‘We wanted to come home’: Ron Fournier on making the move from DC to Detroit

Photo by: Arthur Palac

Ron Fournier, the national political journalist, made headlines of his own this week when he announced that he was leaving Washington, DC, for his hometown of Detroit. 

During his 25 years in the capital, Fournier served as bureau chief for The Associated Press, editor-in-chief of National Journal, and, most recently, as political columnist for National Journal and The Atlantic. But in September, he’s trading that in to become associate publisher of Crain’s Detroit Business. He has family in the area, and a cottage in Northern Michigan, but in his column this week describing the move, Fournier also emphasized his return as coming out of a desire to join in Detroit’s “revival and reinvention.”

What does this look like journalistically? I spoke with Fournier by phone on Wednesday about the switch from national to local journalism, and what it means to cover business in Detroit at this moment. This interview has been edited and abridged.

Tell me more about why you decided to make the leap.

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It’s pretty simple: We wanted to come home. I know it’s a cliché, but it’s true. Since we left in ’85, we loved Arkansas when we lived there [where Fournier began his career as a reporter], and we loved the DC area. But every time we’d visit Detroit, we’d be talking about when we’d next go back home. We almost made the move 10 or 12 years ago, but it just wasn’t right when the kids were younger. We finally said that when Tyler, our youngest, graduated high school, we’d do it. Our daughter already lives in Detroit, and our new grandkid. And Tyler graduated in June. He’s mildly autistic, and if we’re going to rebuild the structure of service programs that came in public schools, we should do it in Michigan, as we build our life anew.

So it was purely personal. I always said I’d move back even if I had to work in the yards to do it, but now I get to come back and have a really cool job. Detroit is really fascinating. It’s going to be a neat place to cover for the next few years. 

National Journal, your longtime employer, has been going through a lot of change over the past year. Did did this factor into your decision to leave DC?

No. This has been something that’s been in the works for years. If anything, this is the wrong time to be leaving National Journal and The Atlantic, with everything going on. National Journal is focusing these last few years on its core mission, and while they’ve been doing that almost exclusively, The Atlantic is publishing a lot of great journalism. I love the freedom I have to write about what I want, when I want, and being edited by my editor here, Yoni Appelbaum, who is an incredible young editor and makes my writing so much better. If all I wanted to do in life was policy and political writing, leaving Atlantic Media would be a foolish thing to do.… But as David [Bradley, Atlantic’s owner] has known the last couple years, I really want to get home.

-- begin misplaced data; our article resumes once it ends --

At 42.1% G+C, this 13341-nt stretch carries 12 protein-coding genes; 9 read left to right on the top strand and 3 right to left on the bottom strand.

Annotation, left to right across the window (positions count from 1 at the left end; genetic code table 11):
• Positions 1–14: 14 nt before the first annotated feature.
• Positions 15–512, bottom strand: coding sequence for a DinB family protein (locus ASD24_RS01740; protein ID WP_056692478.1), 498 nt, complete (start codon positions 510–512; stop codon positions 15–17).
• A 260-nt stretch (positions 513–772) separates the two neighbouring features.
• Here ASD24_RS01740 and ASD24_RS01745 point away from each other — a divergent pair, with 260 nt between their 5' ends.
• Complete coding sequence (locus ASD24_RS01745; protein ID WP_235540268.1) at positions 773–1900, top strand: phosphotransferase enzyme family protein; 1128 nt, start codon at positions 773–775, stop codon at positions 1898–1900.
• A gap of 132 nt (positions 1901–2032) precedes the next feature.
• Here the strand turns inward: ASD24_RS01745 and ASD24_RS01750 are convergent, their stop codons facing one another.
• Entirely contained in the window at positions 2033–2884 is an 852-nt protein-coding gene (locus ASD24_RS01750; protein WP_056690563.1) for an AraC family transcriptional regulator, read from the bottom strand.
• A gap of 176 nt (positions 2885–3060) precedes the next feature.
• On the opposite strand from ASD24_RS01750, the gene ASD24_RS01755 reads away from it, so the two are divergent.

What do see as your newsroom role at Crain’s? 

What I know about is that I’ll have a dual role, bringing my experience and background to an already really strong newsroom and doing what I can to make it even stronger. I’ll help Jennette Smith, a remarkable editor, run her newsroom. I love teaching and passing on what little I know.

And on the business side, I’ll be working with a great team and hopefully learning from a great team led by KC Crain. How often do you get to work for a third-generation owner of a hundred-year old company? They own like 55 publications, including Advertising Age, which I didn’t even realize was part of the Crain’s family. I’ll work directly with [publisher] Mary Kramer to grow the audience and make money so that we can support really good accountability journalism. How do you produce stories that move the needle journalistically?

I don’t know the city that well—it’s been a long time since I lived there—and I don’t know the business side of journalism, but this seems like a great way to learn about both.

Are there specific stories you’re excited about covering? 

I’ve always been interested in the art and science of leadership—how, in Washington, the president and Congress work or don’t work together—and how power is concentrated. In Detroit, that happens in unusual ways. That’s a story I’m really interested in covering.

Also, the entrepreneurship beat is really an interest of mine. Crain’s has a lot of creative beats you wouldn’t expect at a business publication, with someone covering government, and someone covering food, and someone covering sports. Honestly, all of it is all-new to me. I have no idea what it’s like to work at a business publication. But the one thing I do know is that this is a company really committed to journalism. I don’t know what I will like the most!